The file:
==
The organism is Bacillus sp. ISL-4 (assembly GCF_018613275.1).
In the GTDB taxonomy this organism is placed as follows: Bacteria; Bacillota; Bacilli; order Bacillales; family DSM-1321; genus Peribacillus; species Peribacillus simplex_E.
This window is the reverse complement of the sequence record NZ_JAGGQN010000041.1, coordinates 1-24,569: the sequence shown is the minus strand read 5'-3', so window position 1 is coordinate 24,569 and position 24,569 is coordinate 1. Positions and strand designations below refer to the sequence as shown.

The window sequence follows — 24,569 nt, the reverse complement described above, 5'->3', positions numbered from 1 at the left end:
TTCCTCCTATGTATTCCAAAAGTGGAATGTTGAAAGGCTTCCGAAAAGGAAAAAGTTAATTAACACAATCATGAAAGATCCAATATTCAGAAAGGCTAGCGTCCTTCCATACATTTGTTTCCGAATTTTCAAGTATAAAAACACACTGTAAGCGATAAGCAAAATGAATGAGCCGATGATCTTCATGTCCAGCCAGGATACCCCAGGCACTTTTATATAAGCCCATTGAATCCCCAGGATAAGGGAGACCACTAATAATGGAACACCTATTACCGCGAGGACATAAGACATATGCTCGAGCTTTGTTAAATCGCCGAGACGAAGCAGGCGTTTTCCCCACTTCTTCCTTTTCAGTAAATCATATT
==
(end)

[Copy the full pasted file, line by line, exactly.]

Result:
The organism is Bacillus sp. ISL-4 (assembly GCF_018613275.1).
In the GTDB taxonomy this organism is placed as follows: Bacteria; Bacillota; Bacilli; order Bacillales; family DSM-1321; genus Peribacillus; species Peribacillus simplex_E.
This window is the reverse complement of the sequence record NZ_JAGGQN010000041.1, coordinates 1-24,569: the sequence shown is the minus strand read 5'-3', so window position 1 is coordinate 24,569 and position 24,569 is coordinate 1. Positions and strand designations below refer to the sequence as shown.

The window sequence follows — 24,569 nt, the reverse complement described above, 5'->3', positions numbered from 1 at the left end:
TTCCTCCTATGTATTCCAAAAGTGGAATGTTGAAAGGCTTCCGAAAAGGAAAAAGTTAATTAACACAATCATGAAAGATCCAATATTCAGAAAGGCTAGCGTCCTTCCATACATTTGTTTCCGAATTTTCAAGTATAAAAACACACTGTAAGCGATAAGCAAAATGAATGAGCCGATGATCTTCATGTCCAGCCAGGATACCCCAGGCACTTTTATATAAGCCCATTGAATCCCCAGGATAAGGGAGACCACTAATAATGGAACACCTATTACCGCGAGGACATAAGACATATGCTCGAGCTTTGTTAAATCGCCGAGACGAAGCAGGCGTTTTCCCCACTTCTTCCTTTTCAGTAAATCATATT